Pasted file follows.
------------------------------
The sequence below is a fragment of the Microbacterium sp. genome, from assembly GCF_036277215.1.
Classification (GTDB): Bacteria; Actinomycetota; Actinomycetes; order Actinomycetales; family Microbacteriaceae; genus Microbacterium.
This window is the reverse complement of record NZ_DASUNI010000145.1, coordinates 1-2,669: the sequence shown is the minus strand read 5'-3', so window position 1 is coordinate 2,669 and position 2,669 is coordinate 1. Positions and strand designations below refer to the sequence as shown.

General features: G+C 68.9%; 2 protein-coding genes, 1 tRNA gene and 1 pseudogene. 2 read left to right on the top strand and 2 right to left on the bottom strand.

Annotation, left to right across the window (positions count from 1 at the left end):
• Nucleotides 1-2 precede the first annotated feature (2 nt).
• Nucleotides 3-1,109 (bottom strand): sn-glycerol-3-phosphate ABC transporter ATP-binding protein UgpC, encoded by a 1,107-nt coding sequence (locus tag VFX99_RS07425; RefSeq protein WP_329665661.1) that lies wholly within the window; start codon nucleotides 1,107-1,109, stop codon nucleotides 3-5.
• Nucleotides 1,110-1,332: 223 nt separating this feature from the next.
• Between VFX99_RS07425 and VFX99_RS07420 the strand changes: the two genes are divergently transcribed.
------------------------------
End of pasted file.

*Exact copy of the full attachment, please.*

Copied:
The sequence below is a fragment of the Microbacterium sp. genome, from assembly GCF_036277215.1.
Classification (GTDB): Bacteria; Actinomycetota; Actinomycetes; order Actinomycetales; family Microbacteriaceae; genus Microbacterium.
This window is the reverse complement of record NZ_DASUNI010000145.1, coordinates 1-2,669: the sequence shown is the minus strand read 5'-3', so window position 1 is coordinate 2,669 and position 2,669 is coordinate 1. Positions and strand designations below refer to the sequence as shown.

General features: G+C 68.9%; 2 protein-coding genes, 1 tRNA gene and 1 pseudogene. 2 read left to right on the top strand and 2 right to left on the bottom strand.

Annotation, left to right across the window (positions count from 1 at the left end):
• Nucleotides 1-2 precede the first annotated feature (2 nt).
• Nucleotides 3-1,109 (bottom strand): sn-glycerol-3-phosphate ABC transporter ATP-binding protein UgpC, encoded by a 1,107-nt coding sequence (locus tag VFX99_RS07425; RefSeq protein WP_329665661.1) that lies wholly within the window; start codon nucleotides 1,107-1,109, stop codon nucleotides 3-5.
• Nucleotides 1,110-1,332: 223 nt separating this feature from the next.
• Between VFX99_RS07425 and VFX99_RS07420 the strand changes: the two genes are divergently transcribed.